The third speaker, Meita Veruswati, said that 2% of Excise Profit Sharing Fund (DBH-CHT) was distributed to tobacco-producing provinces , with the allocation policy being used to fund five main activities: improving the quality of raw materials, developing industry, fostering the social environment, socialization of provisions in the field of excise, and/or eradicating illegal BKC. However, the current implementation of the DBH-CHT policy still faces challenges, namely from the discovery of various activities in the use of DBH-CHT funds by regions that do not comply with the provisions.
Meanwhile, the allocation of DBH-CHT for health has been carried out consistently in various countries and has proven to have a positive impact on health. Meita explained that, “I recommend the policy to amend Law no. 39/2007, namely the allocation of DBH-CHT for National Health Insurance (JKN) and health promotion, health facilities and infrastructure, new job opportunities and comprehensive and on-target training, empowerment / business transfer / work of tobacco / clove farmers, workers in small cigarette industry and research on the use of tobacco / clove leaves, as well as empowering youth in the arts and sports.”.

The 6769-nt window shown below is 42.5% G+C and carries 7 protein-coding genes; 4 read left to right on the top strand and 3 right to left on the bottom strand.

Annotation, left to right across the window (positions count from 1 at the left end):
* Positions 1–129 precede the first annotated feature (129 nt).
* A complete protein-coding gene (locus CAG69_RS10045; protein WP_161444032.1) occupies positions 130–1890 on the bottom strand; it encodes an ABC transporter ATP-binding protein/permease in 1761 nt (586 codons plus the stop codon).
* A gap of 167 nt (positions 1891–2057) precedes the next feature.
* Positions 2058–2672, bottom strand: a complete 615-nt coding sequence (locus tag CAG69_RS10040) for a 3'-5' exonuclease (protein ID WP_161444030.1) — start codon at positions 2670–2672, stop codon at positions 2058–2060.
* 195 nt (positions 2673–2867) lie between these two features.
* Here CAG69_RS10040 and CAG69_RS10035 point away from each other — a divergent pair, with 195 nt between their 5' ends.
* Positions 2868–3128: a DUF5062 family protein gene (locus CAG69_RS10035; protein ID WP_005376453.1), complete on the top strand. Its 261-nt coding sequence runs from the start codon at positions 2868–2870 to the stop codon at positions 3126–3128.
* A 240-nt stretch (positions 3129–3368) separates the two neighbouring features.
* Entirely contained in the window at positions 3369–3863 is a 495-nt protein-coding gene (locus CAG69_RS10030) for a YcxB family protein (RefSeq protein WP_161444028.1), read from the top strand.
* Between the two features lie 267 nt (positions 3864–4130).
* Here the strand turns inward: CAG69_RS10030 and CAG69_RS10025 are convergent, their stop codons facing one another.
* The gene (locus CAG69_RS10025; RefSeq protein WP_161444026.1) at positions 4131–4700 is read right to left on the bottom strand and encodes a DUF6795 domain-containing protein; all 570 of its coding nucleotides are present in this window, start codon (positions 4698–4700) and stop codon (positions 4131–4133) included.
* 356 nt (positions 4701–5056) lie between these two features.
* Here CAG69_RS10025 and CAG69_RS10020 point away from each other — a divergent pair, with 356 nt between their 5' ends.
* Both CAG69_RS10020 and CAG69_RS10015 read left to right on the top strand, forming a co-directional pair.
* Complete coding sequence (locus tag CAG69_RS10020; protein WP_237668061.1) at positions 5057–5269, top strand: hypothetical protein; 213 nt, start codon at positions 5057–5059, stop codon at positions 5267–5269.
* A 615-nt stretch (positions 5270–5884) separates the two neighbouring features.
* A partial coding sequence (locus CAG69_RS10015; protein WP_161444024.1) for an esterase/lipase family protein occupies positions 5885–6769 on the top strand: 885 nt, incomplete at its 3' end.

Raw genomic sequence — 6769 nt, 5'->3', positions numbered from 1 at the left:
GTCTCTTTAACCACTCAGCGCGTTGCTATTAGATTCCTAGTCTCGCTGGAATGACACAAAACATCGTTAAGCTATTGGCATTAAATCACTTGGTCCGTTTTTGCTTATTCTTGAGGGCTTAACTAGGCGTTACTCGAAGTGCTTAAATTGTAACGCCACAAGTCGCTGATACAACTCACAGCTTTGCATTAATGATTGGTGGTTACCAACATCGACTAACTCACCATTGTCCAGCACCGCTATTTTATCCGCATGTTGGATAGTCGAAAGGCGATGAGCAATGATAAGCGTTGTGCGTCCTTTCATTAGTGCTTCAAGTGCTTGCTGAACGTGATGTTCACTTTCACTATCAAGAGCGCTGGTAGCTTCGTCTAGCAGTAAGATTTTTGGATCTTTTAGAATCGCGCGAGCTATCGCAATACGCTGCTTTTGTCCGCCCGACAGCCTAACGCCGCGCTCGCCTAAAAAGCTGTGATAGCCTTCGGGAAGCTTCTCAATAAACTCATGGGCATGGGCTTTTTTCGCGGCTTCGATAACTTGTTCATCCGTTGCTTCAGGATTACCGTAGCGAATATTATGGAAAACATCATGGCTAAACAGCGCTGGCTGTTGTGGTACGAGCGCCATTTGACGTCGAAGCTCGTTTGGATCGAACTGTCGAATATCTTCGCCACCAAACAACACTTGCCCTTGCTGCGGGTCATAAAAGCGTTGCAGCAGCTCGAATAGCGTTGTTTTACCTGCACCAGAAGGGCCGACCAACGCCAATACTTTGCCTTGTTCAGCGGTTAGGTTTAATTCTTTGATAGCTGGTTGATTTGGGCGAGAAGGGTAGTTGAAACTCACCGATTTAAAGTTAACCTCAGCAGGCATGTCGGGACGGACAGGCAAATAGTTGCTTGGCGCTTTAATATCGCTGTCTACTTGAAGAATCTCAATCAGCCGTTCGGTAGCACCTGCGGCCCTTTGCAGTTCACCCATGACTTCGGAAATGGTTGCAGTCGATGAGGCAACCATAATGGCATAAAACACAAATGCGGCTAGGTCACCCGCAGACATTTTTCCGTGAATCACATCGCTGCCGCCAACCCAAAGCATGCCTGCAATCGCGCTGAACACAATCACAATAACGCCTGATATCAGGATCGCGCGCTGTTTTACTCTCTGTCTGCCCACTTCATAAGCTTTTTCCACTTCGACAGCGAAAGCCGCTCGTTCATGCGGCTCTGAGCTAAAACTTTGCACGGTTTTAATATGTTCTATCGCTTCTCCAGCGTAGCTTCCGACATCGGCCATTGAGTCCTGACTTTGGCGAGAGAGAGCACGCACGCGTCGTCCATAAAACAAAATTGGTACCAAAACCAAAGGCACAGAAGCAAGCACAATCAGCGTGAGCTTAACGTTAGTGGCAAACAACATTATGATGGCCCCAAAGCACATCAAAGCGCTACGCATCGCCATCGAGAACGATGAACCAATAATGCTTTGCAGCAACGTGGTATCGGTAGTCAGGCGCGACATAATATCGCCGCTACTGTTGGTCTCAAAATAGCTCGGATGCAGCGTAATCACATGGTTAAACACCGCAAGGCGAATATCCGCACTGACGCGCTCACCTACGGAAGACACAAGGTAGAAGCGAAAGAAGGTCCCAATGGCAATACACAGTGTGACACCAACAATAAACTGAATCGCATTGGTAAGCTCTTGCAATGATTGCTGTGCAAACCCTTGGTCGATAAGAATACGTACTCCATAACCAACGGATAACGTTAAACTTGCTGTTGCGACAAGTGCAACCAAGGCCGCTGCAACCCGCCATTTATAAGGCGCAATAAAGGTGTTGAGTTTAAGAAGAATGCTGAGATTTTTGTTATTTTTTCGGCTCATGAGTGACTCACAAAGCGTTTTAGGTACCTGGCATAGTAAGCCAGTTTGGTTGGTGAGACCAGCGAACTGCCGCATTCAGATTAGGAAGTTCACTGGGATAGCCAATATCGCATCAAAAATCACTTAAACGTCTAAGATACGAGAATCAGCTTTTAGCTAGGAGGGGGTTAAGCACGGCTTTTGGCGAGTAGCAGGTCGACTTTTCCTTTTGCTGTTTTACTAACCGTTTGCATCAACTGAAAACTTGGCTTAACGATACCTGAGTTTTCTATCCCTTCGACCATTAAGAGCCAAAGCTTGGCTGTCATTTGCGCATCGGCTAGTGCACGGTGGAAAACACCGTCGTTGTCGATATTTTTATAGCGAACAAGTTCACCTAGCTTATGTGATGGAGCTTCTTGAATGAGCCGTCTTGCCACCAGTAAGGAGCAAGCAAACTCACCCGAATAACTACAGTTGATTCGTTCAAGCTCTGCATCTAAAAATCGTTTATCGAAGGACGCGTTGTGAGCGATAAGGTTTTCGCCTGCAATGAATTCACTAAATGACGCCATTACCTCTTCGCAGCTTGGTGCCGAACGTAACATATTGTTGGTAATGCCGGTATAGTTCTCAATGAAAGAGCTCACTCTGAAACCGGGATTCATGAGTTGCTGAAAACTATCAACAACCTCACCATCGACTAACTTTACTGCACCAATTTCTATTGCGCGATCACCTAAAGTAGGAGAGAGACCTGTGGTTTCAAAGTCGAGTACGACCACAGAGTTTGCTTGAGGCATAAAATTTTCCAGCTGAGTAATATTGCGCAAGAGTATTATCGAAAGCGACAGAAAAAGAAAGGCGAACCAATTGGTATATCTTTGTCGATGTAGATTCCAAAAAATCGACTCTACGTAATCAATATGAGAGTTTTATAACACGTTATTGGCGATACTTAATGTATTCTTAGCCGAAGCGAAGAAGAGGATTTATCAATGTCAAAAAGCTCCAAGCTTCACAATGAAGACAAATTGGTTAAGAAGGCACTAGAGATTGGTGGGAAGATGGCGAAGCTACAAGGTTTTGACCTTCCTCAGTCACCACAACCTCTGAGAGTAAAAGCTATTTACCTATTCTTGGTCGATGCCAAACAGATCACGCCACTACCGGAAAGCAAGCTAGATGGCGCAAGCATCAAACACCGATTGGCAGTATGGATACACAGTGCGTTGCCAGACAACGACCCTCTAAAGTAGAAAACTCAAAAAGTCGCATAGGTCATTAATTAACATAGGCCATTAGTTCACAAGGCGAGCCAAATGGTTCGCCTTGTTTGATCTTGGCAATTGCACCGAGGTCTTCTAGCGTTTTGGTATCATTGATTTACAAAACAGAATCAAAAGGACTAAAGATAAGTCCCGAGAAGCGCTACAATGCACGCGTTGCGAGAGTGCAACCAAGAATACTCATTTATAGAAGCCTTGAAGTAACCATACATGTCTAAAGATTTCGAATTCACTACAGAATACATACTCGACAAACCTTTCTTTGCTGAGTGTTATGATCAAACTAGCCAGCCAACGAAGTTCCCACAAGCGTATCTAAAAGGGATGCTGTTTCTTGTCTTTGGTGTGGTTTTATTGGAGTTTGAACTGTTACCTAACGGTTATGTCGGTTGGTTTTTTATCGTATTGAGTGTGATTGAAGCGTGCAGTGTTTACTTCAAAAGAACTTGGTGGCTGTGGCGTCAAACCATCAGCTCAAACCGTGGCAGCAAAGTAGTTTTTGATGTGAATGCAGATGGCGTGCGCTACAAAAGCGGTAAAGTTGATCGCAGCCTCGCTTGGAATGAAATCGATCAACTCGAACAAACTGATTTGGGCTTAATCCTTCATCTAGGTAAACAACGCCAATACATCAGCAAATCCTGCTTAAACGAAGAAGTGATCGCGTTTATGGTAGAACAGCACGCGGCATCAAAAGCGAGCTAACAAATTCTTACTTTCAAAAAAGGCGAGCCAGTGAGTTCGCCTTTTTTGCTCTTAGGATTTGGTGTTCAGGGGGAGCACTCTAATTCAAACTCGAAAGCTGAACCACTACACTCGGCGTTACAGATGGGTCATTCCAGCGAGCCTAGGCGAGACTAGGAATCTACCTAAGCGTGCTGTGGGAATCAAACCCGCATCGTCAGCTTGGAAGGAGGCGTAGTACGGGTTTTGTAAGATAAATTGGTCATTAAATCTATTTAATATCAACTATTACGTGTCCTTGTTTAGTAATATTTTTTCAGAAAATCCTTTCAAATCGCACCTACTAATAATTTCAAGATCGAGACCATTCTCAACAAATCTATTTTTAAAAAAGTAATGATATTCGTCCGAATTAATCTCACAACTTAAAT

Abdillah Hasan added that since 1991, the number of BKCs has never increased, as a result of which state revenues from excise are dominated by cigarette excise (95% of total excise revenue). Extensification to other goods is needed to follow changes in people’s behavior, when there are items where the consumption is increasing but causes public health or environmental problems. With the extensification, the cigarette excise tariff can be increased as high as possible, so that if there is a decrease in state revenue from cigarette excise, it can be substituted for revenue from other excise (for example gasoline). Some of the proposed BKC extensions are fuel, sweetened drinks, cigarette butts, motorbikes, cars, cooking oil, high-salt foods, paper, cell phones, and plastic bags.